What Is The Value Of Volunteering?

breaking_down_boundries_low_res_14This post is written by guest Blogger – Ian Bland

Many people who are unemployed for a significant period do some form of volunteering. This can be an excellent way not only to gain experience and even progress to paid work with the organisation they’re volunteering for, but also to maintain a connection with the working environment and gain social connections, avoiding a sense of isolation, which long term unemployment may induce, which can be debilitating psychologically.It can also promote diversity in employment.

It’s probable that most people would agree with the above paragraph, but if you read it through again you might notice that it is entirely framed in terms of benefits the volunteer gets from their volunteering. In discussions with other group members about their volunteering experiences, it occurred to me that this might not be the best way to look at it- or, at least, not the best way to present volunteering when applying for a job or, particularly, in an interview situation.

To understand why, we have to think about the concept of value, in economic terms. Job hunting is all about value in the market economy, and in particular the applicant needs to convince the employer that, firstly, hiring them will bring positive net value to the company or organisation and, secondly, that they will bring greater value to the company than all the other applicants. For people with disablities, this can be problematic and there is a tendency to think in terms of being hired despite the disability and thus an implicit assumption that the company will receive less value than by hiring some other candidate; and if that is the mindset, then it does indeed make sense for the company (who are naturally trying to maximise the value obtained from employees in terms of productivity) to just choose somebody else. Therefore, the main thought from the employer is not about improving diversity in employment, but rather, how does this affect the ‘bottom line’.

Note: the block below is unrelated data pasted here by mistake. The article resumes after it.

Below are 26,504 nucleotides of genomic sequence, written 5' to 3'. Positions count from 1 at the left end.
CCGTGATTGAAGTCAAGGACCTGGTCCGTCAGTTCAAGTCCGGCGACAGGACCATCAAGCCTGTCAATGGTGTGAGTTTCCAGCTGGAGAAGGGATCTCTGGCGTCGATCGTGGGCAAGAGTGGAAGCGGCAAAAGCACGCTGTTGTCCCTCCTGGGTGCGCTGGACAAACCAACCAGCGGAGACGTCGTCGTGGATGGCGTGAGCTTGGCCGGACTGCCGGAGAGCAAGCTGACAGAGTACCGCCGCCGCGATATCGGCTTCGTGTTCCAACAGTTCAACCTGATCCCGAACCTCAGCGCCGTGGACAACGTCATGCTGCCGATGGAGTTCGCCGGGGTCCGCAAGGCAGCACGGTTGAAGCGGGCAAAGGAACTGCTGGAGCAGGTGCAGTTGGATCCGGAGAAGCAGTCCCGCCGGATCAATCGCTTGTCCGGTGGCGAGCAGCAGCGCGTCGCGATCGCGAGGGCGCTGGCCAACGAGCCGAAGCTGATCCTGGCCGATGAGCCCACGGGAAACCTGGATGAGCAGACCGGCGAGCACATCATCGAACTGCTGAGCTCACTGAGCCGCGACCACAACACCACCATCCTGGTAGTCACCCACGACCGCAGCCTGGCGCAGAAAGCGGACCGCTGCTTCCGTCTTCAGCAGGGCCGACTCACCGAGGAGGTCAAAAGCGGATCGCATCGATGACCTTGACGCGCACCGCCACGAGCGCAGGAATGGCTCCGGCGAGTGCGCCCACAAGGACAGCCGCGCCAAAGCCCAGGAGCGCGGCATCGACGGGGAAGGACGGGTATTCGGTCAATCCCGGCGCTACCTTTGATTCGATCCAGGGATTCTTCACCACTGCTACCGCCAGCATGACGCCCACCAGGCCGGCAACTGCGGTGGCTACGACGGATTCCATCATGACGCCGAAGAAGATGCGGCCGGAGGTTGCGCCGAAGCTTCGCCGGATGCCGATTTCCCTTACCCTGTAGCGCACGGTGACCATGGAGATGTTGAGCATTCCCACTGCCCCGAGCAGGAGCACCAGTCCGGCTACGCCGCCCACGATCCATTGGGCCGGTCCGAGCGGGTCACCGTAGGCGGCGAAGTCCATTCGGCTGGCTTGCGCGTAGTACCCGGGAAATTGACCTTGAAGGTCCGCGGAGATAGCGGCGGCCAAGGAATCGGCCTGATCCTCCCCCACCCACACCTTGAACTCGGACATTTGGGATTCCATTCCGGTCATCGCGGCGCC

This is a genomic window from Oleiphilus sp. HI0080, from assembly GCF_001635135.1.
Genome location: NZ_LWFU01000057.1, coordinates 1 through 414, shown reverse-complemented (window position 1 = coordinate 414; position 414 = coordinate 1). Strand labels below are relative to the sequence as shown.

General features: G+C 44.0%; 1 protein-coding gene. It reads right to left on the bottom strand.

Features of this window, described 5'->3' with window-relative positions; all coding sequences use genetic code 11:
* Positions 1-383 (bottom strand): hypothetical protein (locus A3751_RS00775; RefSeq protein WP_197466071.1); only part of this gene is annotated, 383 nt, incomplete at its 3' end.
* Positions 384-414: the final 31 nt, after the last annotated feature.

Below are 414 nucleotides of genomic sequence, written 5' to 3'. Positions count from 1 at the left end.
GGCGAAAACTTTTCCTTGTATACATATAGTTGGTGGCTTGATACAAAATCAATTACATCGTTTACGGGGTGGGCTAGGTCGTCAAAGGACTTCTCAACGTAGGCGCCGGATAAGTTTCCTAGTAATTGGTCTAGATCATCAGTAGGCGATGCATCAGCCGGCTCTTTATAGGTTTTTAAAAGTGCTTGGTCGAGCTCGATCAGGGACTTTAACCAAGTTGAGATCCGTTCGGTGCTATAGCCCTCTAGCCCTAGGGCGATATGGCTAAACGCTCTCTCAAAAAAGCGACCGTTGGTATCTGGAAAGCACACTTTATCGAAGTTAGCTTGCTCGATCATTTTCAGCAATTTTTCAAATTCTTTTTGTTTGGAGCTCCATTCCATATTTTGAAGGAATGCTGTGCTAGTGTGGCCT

Thus, if we consider volunteer work- or indeed former paid work- it’s very useful for the disabled applicant to think and present themselves in terms emphasising the value they brought to the organisation they have volunteered for. So, rather than thinking like my first paragraph- in which I described things that the person got out of volunteering, they can do themselves a service by thinking in terms of things that they brought to the organisation. A charity uses volunteers because those volunteers do work that needs doing- not, in fact, as a favour to them. That means that the volunteers have brought value to the organisation by giving it their time and skills.

What are those skills? They may be physical skills. They may be administrative/organisational skills. They may be customer service skills. Perhaps our hypothetical candidate brought better organisation and presentation of goods for sale in a charity shop, or made it a more welcoming environment for customers. Perhaps they have participated in designing promotions. Perhaps they simply better organised a stock room, or kept the shop areas particularly clean and tidy (which retailers will understand is a very important part of the customer experience). Perhaps our candidate was flexible in their working patterns and always ready to help out in a jam- these are attributes which are appealing to employers seeking to hire for flexible working hours.

So in essence, although of course you may describe at an interview various useful skills acquired from volunteer work, by presenting the value you have brought to that organisation in your time with them, a far more positive impression will be created than focussing on what you got from them or how they helped you, and this will help dispel the implicit framing that you are asking to be hired despite your disability; instead, you are a potential asset who will bring to the employer the value that you brought to the volunteer position.